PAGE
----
It’s a damn good thing I have reasons that getting back is going to be good for me because I’m not sure I’m ready for this being my last day yet. Today was our field trip, in which I got to walk up a castle, eat fine fish, sit in a throne (not Iron this time; sorry George!) and make a pilgrimage to the Purple Moose. I am now equipped with my first bottle of the delicious Black Mountain blackcurrant and apple brandy in several years and have some amazing pictures from the week. Not least of these pictures is one pretty much every day of my wanders down to the lake and the happiness this brought me. Most of this is just thinking about today.

I’ve plenty to take away from this week; ideas, inspiration, copious notes and encouragement from the best possible sources. I’m hoping to carry some of the momentum I’m leaving with forward, particularly in some quite uncertain times, but I’ve left here more or less thinking I can do just about anything. That’s a lot down to the company, though I suspect the excellent food has probably also worked wonders…

More of this sort of thing, please, and anyone thinking about this in the future, just do it. I’m really looking forward to the chance of being back for the writing retreat in June, for sure.

Mbozi Haimbe
Last night of Milford 2019. Spent the day reflecting on the week and the invaluable experience of being critiqued as well as critiquing. I also got some writing done out in the sunshine looking out on the breath-taking scenery. Now spending the evening winding down in the library with my fellow Milfordians. A wonderful week of fellowship, laughter and debate. I feel enriched by my Milford experience.

Steph Bianchini
Here we are, closing another great edition of Milford. Not the first time I’ve attended and not the last, I expect – because it is always awesome to be here. I had the pleasure to see old friends and meet new ones, in seven days full of crits and stimulating discussions. We’re finishing it up in the best possible way, in the library playing ‘Sussed Wonderlands’ and discussing about the most unlikely superpower or what we would like as starship captains…See you all next time!

Jacey Bedford
Well, that’s all folks. We’ve critted and eaten and talked and drunk our way through a fabulous week, but now it’s (almost) over. Once more sleep and then breakfast tomorrow before we all head off in different directions.

 

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Live Blogging from Milford #7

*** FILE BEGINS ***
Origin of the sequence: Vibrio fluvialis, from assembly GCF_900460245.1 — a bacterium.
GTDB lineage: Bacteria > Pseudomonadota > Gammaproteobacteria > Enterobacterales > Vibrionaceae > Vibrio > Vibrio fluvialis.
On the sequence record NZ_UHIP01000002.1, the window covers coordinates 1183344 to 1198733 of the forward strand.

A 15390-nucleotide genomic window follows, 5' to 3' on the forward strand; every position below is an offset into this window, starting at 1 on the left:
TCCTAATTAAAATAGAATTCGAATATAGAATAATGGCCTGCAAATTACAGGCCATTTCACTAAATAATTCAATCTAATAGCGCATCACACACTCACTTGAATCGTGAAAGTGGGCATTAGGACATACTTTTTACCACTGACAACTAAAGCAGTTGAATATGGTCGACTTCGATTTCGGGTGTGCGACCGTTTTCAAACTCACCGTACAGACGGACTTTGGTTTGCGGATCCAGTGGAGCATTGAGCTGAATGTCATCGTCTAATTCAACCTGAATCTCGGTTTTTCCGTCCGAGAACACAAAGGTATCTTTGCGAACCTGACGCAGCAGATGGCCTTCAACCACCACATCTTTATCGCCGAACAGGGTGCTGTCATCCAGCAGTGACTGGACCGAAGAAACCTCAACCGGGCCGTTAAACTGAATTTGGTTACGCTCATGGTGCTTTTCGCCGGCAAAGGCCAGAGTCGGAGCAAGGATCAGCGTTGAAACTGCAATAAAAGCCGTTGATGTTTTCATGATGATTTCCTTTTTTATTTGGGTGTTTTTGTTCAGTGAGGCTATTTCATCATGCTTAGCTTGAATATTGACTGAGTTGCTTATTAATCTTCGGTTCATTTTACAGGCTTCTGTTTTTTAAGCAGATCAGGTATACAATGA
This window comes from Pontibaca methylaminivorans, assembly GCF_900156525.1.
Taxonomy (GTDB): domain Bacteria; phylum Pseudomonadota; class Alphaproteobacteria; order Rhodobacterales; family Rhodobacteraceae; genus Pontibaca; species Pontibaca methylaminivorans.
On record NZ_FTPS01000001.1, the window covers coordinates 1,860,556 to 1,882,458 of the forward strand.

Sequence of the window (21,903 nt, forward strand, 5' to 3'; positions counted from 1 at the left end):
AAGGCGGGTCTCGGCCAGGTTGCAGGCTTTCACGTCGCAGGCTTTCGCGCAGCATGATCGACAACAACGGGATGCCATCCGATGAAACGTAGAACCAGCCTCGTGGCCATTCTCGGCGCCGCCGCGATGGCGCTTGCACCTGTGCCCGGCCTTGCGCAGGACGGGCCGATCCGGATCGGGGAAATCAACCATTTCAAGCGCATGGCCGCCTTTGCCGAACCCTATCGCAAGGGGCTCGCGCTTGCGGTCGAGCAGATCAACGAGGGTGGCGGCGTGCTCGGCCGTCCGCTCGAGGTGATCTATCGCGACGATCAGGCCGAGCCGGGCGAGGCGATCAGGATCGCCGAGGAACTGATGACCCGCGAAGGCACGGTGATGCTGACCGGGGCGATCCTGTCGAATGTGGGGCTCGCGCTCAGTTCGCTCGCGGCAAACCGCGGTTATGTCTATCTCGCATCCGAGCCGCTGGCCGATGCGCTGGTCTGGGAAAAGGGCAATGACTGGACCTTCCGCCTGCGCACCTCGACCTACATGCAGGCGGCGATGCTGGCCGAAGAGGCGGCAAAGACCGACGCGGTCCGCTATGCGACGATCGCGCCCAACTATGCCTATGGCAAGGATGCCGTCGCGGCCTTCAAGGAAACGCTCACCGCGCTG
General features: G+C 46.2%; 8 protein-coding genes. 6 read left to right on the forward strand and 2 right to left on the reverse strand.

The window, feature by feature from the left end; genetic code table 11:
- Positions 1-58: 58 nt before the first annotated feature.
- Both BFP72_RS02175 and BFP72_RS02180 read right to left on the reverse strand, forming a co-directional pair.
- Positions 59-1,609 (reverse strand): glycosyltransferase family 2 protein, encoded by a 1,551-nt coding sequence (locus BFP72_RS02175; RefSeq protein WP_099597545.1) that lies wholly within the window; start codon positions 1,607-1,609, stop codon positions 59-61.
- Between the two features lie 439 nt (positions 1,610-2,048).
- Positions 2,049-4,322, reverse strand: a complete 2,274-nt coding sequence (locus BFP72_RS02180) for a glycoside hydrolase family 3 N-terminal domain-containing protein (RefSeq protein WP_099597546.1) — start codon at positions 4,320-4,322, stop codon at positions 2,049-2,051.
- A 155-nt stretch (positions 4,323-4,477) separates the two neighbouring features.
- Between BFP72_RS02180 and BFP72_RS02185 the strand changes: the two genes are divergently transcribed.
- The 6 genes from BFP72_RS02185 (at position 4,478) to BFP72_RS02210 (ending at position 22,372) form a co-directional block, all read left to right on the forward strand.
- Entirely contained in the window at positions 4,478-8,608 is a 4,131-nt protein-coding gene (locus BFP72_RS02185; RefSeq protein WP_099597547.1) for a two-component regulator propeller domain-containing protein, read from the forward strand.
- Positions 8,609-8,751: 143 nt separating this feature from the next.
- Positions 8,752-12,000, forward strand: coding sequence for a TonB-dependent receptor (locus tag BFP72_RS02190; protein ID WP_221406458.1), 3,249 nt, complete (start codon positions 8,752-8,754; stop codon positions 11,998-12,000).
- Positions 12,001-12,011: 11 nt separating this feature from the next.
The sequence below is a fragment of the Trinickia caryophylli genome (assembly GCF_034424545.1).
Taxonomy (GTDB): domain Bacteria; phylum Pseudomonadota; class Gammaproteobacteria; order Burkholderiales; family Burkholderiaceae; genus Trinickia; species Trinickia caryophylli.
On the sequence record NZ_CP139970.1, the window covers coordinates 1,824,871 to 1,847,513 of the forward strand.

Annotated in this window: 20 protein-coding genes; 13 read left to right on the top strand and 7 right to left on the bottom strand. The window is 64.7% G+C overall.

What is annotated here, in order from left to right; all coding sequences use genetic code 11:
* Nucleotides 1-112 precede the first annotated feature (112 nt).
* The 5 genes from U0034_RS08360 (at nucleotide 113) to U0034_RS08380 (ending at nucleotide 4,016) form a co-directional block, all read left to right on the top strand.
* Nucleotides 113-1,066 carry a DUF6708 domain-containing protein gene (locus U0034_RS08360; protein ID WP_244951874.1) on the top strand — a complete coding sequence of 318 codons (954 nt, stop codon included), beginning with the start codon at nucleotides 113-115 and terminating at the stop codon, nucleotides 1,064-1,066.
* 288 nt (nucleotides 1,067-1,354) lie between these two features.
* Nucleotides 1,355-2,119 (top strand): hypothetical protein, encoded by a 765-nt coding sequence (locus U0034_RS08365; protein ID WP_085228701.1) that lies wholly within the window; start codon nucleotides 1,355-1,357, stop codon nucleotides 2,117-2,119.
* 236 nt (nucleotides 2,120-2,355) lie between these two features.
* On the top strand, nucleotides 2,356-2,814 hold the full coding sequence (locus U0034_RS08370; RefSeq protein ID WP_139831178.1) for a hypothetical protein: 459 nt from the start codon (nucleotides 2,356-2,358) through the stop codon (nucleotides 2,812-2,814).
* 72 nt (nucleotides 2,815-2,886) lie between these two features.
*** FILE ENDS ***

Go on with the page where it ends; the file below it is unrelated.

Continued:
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There may be wine involved

Thursday 19th September

Jacey Bedford
Today was our last day of formal critiquing. The week has gone well. Submissions were all high standard and so were the critiques. My story was last up and I received enormously helpful feedback. This evening we gathered in the library after dinner for a session on markets and marketing, initially with suggestions for where and how ro market the pieces we all submitted, but then it expanded into a useful chat on publishing and agents in general.

Apart from a couple of people who are going to stay at Trigonos tomorrow and write, we’re all going to Criccieth for lunch and a visit to the castle. Wheee! A day off!

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Live Blogging from Milford #6

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Lake Nantlle panorama by Victor Ocampo. (The lake at the bottom of the garden.)

Wednesday 18th September

Jacey Bedford
Tina arrived last night, only able to take part in the last part of the week due to unusual circumstances, so now we have our full fifteen writers. We might have cracked a bottle of wine and stayed up a little later than usual, but that’s what Milford is all about. Well, that and writing, of course.

Wednesday night is always the AGM. A new committee is elected to run Milford for the following year. That committee has been fairly static for the last couple of years and was reelected unanimously with one addition. So the Milford committee for the coming year is:

  • Dave Gullen – chair
  • Jacey Bedford – Secretary
  • Liz Williams – Chair in charge of vice